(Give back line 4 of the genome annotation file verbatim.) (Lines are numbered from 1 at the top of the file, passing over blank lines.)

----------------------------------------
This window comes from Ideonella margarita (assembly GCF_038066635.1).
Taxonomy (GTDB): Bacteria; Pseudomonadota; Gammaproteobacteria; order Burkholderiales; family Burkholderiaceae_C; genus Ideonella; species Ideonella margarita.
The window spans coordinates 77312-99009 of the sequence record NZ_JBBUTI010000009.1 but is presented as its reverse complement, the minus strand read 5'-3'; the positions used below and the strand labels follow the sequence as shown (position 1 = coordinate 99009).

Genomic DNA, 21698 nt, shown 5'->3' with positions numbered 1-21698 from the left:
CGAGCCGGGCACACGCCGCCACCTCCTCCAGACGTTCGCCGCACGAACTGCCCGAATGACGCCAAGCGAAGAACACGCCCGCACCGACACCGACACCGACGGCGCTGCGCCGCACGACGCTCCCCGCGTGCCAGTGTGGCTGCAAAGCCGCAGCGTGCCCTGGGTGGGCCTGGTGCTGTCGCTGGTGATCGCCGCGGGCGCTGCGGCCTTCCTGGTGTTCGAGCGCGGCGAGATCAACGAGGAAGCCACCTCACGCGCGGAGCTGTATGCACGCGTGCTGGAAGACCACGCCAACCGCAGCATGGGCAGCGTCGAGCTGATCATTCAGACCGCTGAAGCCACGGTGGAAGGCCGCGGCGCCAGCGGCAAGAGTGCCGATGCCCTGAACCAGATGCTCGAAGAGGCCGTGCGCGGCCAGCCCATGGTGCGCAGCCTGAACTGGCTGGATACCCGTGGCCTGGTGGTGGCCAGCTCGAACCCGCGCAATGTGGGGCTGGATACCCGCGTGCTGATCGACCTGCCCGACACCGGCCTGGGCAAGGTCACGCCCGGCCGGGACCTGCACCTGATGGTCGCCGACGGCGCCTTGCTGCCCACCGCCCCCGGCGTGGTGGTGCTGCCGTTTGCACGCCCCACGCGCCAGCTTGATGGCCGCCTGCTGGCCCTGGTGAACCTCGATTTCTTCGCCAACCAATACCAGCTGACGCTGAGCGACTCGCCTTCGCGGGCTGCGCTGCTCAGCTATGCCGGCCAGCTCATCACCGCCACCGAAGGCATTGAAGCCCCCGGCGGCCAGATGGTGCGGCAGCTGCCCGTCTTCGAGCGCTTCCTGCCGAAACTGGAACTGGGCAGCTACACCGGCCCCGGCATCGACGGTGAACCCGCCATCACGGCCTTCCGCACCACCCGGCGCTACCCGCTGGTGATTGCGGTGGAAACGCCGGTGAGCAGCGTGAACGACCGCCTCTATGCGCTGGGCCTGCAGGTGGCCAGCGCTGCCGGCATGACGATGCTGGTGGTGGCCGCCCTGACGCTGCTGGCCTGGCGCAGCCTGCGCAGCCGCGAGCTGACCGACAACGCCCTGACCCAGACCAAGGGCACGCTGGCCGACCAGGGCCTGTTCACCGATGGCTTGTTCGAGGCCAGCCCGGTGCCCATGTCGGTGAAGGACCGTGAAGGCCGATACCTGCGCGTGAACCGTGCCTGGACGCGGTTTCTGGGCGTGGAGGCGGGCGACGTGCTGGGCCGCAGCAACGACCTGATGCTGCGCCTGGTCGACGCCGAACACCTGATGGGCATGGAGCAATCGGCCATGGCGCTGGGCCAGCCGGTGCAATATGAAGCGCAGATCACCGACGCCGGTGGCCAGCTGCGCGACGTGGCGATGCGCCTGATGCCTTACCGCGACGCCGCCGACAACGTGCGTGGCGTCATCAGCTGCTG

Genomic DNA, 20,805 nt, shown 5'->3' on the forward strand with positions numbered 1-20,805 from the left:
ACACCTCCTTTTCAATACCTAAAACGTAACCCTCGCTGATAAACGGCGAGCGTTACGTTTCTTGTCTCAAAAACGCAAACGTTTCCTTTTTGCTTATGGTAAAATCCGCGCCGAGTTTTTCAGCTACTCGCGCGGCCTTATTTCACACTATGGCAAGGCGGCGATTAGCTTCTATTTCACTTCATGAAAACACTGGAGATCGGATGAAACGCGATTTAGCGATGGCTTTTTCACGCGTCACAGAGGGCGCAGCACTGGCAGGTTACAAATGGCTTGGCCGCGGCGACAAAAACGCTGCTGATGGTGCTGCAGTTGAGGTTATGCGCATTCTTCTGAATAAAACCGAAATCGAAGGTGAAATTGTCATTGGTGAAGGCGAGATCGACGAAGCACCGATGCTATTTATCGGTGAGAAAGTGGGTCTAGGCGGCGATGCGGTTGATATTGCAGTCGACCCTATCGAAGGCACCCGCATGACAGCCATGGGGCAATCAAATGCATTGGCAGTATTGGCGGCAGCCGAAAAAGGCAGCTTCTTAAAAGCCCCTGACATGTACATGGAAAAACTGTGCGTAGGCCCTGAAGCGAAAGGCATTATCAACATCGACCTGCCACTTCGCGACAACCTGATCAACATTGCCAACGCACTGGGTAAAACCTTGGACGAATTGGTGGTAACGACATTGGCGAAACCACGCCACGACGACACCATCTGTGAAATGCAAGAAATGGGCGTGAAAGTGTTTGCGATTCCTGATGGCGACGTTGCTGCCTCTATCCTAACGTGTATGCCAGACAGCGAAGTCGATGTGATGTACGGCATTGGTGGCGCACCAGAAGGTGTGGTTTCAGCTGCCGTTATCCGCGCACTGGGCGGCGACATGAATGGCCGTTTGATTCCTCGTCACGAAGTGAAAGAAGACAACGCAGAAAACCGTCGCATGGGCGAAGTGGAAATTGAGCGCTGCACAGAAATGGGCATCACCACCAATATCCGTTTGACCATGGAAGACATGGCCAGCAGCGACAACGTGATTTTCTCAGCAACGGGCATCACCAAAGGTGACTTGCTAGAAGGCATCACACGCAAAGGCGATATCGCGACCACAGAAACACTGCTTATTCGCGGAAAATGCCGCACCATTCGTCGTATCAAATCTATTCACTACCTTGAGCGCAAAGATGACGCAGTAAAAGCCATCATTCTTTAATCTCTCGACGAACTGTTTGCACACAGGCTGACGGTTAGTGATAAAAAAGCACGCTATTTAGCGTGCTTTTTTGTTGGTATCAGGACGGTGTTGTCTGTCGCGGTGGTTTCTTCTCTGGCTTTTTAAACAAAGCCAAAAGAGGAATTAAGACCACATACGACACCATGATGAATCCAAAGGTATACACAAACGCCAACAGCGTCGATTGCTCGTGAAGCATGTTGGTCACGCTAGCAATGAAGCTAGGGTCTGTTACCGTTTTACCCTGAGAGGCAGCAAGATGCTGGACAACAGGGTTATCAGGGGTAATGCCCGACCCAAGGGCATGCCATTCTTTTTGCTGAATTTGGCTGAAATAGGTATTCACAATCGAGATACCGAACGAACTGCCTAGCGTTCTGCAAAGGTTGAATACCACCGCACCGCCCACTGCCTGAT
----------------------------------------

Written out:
Genomic DNA, 21698 nt, shown 5'->3' with positions numbered 1-21698 from the left: